Bringing Reality to the Spy Genre: Tinker, Tailor, Soldier, Spy (TV Showcase #11)

Alright, it’s time for a confession: I’d heard about this show, and when I saw it was only seven episodes, I thought, why not try it. Unfortunately, I was not prepared for the extreme complexity in the story, and I didn’t pay super-close attention, so I got lost a couple of episodes in. However, with help of the Internet, I have refreshed myself of the main points of the story. There’s still something I wanted to bring up about this show, though, that I noticed while watching it. So, here’s what I think about “Tinker, Tailor, Soldier, Spy”.

“Tinker, Tailor, Soldier, Spy” (TTSS for short) was a British miniseries that aired in 1979 based off a book of the same name. The series was about retired spy George Smiley (played by Alec Guinness, who was best known as Obi-Wan Kanobi in Star Wars), who is secretly informed that one of the top four British intelligence officers is a Soviet spy. But since one of them is the impostor, none of them can know that such information has leaked out. So Smiley temporarily comes out of retirement in order to nail the spy in the Circus, which is what British Intelligence had codenamed themselves.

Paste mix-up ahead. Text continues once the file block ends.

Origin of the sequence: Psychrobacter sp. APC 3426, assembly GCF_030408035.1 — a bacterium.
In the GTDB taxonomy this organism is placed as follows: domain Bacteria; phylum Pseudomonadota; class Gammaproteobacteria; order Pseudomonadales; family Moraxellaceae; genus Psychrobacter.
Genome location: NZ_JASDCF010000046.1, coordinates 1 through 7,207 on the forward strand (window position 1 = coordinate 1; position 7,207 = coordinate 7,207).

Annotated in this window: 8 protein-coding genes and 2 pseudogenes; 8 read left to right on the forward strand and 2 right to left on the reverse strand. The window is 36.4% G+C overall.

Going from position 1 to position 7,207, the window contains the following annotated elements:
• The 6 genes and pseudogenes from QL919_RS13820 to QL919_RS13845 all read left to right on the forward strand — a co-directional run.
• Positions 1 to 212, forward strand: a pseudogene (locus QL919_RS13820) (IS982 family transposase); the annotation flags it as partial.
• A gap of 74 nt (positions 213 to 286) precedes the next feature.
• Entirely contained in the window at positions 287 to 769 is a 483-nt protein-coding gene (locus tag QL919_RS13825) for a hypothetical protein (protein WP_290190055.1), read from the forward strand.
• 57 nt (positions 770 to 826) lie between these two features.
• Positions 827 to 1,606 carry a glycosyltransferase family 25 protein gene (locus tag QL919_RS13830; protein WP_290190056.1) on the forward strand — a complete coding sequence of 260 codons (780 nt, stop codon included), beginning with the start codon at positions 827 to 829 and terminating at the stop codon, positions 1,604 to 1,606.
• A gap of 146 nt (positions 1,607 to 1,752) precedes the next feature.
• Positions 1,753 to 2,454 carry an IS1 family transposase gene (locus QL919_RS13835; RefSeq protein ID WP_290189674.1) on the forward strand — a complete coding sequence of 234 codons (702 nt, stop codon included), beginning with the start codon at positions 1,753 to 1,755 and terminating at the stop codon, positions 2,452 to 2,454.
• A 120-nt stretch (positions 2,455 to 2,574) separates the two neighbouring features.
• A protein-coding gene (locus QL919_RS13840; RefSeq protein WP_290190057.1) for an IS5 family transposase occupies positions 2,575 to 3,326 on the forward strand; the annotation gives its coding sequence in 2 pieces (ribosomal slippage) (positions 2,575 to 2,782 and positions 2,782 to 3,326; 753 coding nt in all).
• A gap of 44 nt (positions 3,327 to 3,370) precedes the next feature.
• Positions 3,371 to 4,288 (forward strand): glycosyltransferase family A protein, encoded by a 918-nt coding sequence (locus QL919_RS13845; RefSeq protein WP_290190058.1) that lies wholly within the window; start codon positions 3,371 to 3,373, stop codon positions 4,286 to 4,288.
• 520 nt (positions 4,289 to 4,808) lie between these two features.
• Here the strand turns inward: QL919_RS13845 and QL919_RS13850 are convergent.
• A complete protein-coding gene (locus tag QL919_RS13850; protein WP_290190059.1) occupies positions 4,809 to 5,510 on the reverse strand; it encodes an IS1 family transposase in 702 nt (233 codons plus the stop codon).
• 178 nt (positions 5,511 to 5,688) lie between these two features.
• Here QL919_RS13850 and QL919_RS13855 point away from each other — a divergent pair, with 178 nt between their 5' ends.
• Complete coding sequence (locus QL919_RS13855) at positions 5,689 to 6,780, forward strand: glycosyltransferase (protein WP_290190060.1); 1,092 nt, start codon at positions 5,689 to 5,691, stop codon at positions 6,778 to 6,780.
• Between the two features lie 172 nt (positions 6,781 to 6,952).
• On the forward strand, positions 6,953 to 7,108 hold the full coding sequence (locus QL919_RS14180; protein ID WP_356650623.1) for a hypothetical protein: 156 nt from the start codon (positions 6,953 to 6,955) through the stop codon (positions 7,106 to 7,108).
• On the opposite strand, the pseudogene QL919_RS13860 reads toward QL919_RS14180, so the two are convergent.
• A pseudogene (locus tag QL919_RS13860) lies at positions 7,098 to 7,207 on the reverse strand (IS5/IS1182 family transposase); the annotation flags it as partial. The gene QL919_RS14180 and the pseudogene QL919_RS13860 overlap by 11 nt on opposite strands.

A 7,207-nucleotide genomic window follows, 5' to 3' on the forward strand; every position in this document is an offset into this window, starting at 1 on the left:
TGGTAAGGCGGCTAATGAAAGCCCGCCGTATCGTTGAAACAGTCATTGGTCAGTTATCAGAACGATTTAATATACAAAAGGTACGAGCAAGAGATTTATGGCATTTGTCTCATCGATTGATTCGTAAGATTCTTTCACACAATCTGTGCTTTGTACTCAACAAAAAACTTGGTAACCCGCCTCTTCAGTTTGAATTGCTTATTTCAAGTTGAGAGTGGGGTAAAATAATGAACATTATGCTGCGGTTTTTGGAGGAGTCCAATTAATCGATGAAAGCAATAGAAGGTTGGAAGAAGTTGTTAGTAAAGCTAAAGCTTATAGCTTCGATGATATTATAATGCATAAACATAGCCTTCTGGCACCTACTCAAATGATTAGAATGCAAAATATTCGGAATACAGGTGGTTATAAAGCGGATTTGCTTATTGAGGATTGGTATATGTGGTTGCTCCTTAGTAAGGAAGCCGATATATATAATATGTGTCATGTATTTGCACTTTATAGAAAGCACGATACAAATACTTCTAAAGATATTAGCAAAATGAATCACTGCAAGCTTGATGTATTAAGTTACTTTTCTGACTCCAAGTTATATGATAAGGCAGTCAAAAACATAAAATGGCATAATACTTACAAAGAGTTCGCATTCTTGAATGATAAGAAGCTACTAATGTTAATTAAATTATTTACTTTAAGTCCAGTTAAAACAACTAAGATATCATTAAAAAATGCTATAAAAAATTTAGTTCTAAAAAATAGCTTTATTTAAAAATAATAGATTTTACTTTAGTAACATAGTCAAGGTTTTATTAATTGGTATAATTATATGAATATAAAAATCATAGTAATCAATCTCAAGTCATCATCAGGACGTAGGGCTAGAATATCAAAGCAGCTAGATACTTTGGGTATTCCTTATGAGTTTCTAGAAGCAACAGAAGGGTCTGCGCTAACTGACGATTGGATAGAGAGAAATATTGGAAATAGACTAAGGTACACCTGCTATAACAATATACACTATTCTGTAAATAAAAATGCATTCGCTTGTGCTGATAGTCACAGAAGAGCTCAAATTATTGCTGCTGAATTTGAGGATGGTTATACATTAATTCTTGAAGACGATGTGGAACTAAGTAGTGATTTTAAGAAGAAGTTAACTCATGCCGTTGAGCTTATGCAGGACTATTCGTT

While this series was very involved and increasingly complex, what I most noticed about it was how real it made the story feel. Oftentimes, an audience can think of spies in terms of the fantastic, like in cases of “Get Smart”, “The Man From UNCLE”, “The Avengers”, or any of the James Bond films. But TTSS wasn’t like that; there were no crazy futuristic gadgets, and there weren’t comical codenames for absolutely everything. The show took place in different parts of the world, in dark alleyways and poorly-lit buildings. The characters went to odd places that aren’t ideal for a TV show’s set, but it made the show seem so much more real. Add to that the fact that full conversations in other languages were done without any sort of subtitle or even translation, and now there’s a spy show with a grasp on reality. It made the places it portrayed look like spy work might actually happen there. And that’s probably how a spy show should be.

So, “Tinker, Tailor, Soldier, Spy” was an intriguing story, and it was completely within the realm of reality, which made it stand out among others in the spy genre. What do you think?

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